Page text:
For the pre­lim­i­nary steps of my shoots I choose my char­ac­ters instinc­tively but in a very pre­cise way, in the man­ner of Robert Bresson.

Like him, I avoid pro­fes­sional mod­els. He avoided actors who recited their texts the­atri­cally and whose bod­ies moved with­out life, with­out truth. I choose my char­ac­ters in a spon­ta­neous, instinc­tive man­ner. Often they can be quite defi­ant. Often I like them to be, so I know they will not be absorbed in the prism of the fem­i­nin model of fash­ion pho­tog­ra­phy or pho­tog­ra­phy involv­ing seduc­tion or sex­ual com­pla­cency. My female char­ac­ters are always a lit­tle bit against the world and I need to tame them, make them feel who I am. I do not try to weigh on the psy­cho­log­i­cal rela­tion­ship nor on the model. I choose them for what they emit and all the while, being pre­cise, I give them com­plete free­dom to express them­selves, to per­form with­out a script… It is the most del­i­cate moment where one asks a lot of ques­tions, where one dives in. I keep the fresh­ness of the char­ac­ter through their light­heart­ed­ness and their inde­ci­sion.

Robert Bresson chose his char­ac­ters with care at the out­set of a cir­cum­stance. He chose one of his male char­ac­ters after the man rang his door­bell to ask for some salt. Even if Gus Van Sant choses his actors at the begin­ning of their careers, he lets them impro­vise like Léos Carax does. One of the basic con­di­tions is not to work with mod­els. I would be inca­pable of work­ing with actors or mod­els. I wouldn’t know what to say to them. I would not be inspired. I would not under­stand. The char­ac­ter will bring much more depth in their emo­tion and in their truth. In this way the char­ac­ter will find them­selves in a float­ing space-time con­tin­uum, with­out a script. They do not know why they are here and I don’t either so some­thing extra­or­di­nary is cre­ated in a space-time con­tin­uum no one could have imag­ined.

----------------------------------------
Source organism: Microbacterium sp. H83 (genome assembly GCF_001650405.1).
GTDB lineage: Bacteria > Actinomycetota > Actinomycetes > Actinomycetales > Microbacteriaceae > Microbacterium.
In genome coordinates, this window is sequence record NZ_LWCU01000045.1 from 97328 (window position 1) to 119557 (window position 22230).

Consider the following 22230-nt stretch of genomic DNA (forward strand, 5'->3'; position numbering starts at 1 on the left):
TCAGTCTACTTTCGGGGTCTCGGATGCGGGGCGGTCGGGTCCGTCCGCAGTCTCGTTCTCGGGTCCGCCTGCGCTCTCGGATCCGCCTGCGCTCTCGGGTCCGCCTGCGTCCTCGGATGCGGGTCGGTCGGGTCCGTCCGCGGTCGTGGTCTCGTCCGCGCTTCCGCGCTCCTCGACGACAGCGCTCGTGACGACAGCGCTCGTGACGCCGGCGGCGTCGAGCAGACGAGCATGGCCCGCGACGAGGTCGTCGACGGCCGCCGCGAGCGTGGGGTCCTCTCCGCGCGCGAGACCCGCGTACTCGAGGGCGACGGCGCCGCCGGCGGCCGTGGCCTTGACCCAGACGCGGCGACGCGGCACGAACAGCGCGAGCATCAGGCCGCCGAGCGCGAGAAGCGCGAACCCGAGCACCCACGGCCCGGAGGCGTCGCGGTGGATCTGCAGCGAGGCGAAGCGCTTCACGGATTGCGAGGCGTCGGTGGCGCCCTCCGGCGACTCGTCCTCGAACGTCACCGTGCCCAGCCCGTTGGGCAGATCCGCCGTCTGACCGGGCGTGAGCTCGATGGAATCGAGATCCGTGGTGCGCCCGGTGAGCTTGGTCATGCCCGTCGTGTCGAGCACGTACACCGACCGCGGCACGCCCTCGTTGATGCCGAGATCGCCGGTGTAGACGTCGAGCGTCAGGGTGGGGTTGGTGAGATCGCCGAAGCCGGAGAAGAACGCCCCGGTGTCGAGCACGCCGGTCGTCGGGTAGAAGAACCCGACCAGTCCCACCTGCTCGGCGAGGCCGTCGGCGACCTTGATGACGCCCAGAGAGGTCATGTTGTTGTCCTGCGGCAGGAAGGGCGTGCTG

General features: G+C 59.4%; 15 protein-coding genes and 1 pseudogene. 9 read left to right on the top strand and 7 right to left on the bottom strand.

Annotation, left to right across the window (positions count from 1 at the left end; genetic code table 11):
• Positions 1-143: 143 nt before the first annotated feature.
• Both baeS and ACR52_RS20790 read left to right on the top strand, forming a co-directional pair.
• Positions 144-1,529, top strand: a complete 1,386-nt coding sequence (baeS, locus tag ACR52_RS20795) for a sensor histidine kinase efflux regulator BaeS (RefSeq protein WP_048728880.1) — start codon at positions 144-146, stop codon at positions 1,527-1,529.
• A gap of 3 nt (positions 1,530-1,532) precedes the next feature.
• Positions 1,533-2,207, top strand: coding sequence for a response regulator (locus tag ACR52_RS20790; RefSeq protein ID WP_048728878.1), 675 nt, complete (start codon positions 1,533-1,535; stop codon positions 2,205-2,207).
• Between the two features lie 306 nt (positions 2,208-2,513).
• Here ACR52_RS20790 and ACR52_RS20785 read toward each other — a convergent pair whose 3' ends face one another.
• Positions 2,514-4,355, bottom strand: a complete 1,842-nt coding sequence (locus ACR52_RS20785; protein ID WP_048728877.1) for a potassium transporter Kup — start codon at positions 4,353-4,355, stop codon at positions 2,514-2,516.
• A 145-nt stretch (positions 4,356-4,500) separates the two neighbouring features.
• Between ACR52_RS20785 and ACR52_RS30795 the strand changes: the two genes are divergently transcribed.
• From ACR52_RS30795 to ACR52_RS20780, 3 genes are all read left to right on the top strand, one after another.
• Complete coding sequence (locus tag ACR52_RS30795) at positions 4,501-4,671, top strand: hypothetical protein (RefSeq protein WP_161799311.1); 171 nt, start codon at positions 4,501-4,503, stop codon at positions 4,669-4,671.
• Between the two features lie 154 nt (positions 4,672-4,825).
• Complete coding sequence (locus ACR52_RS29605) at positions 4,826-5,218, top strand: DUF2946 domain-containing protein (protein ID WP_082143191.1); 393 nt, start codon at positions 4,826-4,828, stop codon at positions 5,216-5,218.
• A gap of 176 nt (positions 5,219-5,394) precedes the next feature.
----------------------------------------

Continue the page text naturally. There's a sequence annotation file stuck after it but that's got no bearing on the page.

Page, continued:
Your pic­tures look like movie stills. There’s a kind of sus­pen­sion that reminds me of the atmos­pheres you can find in some works by artists like Jeff Wall and Cindy Sherman. Is your work influ­enced by cin­ema in any way?

Yes, if the images in She ressem­ble film stills. She is like the skele­ton of a film with­out a story. Like we just kept the char­ac­ters but for­got the screen­play. All that remains are silent images which any­one can reap­pro­pri­ate how­ever they like. Shooting a film often means a large crew. The pho­tog­ra­pher is more soli­tary. I always tried for my series She to make the shoot com­mon­place. I never enhanced my project or tried to make it impor­tant. So, beneath the tone, our sit­u­a­tions”, our encoun­ters” were ordi­nary. I did not ask them any­thing pre­de­ter­mined. Here the women were required to be impli­cated. It was a sen­ti­ment. It is dif­fi­cult to describe it.

I also like the silent pho­to­graphic image.